There is another reason as to why you should not take too long to resubmit your papers: editors change, and referees become unavailable for repeat duty on the same paper. The only paper with an R&R that then got rejected in my career is one where the editor changed, and the new editor did not care for the paper. The authors recount a similar story of a paper that was resubmitted 18 months after the first decision and promptly rejected by the new editor who was uninterested in the topic. So, there are multiple reasons to get your papers out as quickly as possible: (re)submit that paper right now. However, if you need a lot of time to respond thoroughly to each comment (hopefully the editor prioritized them for you and told you to ignore some), then, by all means, take that time.

In the end, however, I don’t think that this type of regression analysis of non-experimental data is the way to go regarding whether time spent with the editor, referee, or author leads to better outcomes, a better paper, better science, and policy. It would be good to get a large subset of the referee reports and authors’ responses for these papers, perhaps using ML and NLP techniques to analyze the text, to better understand how much authors were really procrastinating vs. addressing difficult requests. Did editors give clear instructions to the authors on how to address various comments or did they leave them to their own devices, who, in the absence of clear guidance, wasted time addressing every comment, however irrelevant they might have been for the final paper (the authors call this “reviewers acting as co-authors rather than gatekeepers.”)?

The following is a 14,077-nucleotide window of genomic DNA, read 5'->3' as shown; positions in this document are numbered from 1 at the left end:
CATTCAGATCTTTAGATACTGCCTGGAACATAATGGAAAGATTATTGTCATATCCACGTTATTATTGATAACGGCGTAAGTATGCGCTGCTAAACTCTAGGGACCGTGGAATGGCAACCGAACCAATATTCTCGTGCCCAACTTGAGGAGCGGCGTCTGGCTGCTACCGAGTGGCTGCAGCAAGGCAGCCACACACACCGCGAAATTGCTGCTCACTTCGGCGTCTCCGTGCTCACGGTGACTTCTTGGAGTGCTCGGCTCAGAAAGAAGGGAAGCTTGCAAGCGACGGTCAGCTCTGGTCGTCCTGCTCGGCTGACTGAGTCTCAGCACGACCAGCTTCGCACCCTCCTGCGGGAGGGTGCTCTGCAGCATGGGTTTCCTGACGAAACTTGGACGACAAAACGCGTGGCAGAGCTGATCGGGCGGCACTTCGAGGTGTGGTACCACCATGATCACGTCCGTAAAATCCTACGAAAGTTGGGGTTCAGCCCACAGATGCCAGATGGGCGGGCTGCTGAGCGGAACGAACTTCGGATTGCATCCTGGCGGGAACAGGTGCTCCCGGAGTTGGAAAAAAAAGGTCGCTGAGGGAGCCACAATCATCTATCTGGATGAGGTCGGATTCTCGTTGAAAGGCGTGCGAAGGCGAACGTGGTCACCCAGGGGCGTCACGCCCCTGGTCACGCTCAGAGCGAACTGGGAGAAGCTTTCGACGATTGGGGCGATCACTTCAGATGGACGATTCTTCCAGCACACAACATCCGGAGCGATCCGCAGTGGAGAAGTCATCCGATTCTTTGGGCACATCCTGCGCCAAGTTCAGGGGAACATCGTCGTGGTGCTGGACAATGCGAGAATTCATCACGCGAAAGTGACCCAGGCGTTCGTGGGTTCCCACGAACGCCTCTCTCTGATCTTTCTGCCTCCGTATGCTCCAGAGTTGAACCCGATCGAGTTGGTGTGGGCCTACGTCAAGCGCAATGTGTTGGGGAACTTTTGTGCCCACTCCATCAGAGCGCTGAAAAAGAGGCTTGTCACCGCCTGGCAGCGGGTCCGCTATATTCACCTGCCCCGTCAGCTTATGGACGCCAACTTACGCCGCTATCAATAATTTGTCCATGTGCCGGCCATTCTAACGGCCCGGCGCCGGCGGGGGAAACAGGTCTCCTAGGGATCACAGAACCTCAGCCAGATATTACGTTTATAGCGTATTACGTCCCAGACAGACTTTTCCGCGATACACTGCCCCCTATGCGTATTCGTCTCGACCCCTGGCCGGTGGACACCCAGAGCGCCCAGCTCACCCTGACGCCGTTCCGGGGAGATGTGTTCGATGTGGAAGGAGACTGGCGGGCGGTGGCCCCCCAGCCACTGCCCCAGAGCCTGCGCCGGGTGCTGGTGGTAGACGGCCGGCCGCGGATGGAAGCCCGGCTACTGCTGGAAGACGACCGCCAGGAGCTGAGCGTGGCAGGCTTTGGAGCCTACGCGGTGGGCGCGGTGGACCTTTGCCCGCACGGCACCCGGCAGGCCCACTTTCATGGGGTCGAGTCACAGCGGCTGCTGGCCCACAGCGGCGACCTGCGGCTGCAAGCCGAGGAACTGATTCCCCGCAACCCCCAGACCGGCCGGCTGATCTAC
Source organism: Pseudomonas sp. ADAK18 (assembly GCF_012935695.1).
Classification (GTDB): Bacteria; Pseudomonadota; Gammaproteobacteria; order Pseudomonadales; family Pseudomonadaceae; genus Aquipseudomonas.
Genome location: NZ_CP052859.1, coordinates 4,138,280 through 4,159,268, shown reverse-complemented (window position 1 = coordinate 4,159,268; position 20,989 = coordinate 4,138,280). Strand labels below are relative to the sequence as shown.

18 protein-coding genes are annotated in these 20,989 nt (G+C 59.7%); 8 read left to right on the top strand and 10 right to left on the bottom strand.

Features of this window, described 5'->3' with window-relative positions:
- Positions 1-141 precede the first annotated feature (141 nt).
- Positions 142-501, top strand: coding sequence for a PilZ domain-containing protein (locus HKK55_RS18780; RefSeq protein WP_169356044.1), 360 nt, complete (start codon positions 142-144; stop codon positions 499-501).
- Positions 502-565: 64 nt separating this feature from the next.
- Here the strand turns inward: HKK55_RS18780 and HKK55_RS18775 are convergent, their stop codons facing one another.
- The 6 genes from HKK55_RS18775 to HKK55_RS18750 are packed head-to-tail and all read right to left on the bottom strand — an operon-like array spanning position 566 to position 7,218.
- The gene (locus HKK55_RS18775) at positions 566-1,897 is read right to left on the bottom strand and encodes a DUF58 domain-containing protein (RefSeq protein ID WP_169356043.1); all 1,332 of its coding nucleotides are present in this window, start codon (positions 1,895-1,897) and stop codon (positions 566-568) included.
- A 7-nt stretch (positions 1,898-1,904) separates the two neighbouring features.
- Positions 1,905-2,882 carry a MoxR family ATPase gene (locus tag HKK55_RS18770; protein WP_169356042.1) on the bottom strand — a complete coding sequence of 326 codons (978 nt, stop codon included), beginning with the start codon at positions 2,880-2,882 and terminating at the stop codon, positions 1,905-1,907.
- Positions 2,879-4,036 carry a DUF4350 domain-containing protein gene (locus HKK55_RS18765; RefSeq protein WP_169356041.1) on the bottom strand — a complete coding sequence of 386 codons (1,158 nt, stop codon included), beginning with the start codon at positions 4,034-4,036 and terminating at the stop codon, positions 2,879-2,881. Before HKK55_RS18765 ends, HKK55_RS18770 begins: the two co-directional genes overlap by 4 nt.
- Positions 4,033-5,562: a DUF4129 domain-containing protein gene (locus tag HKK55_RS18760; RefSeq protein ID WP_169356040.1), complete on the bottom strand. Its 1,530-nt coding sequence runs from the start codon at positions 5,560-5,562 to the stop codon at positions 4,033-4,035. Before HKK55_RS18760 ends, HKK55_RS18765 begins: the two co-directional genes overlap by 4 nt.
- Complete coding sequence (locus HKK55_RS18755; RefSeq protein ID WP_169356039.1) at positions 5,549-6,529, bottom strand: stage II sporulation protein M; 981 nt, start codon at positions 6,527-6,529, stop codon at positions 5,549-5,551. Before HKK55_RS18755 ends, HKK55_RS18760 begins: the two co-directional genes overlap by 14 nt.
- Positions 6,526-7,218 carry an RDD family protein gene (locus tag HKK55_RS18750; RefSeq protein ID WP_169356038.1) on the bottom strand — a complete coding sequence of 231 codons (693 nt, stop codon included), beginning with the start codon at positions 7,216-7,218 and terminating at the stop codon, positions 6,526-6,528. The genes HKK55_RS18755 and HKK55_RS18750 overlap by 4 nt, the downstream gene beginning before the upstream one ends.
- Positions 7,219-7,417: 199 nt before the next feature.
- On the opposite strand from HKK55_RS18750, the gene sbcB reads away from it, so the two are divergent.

Some good news and possible solutions

Despite the fact that improvements at journals have not yet produced results on average, there is actually some good news. For example, the mean S-A for AER: Insights is four months: the median is also four and the 90th percentile is five months. When a paper in AEJ: Applied is cascading down from AER with referee reports, the S-A time (as well as its variance) seems substantially shorter than when it is submitted directly without prior review.

Here are some suggestions the authors have to reduce publication lags: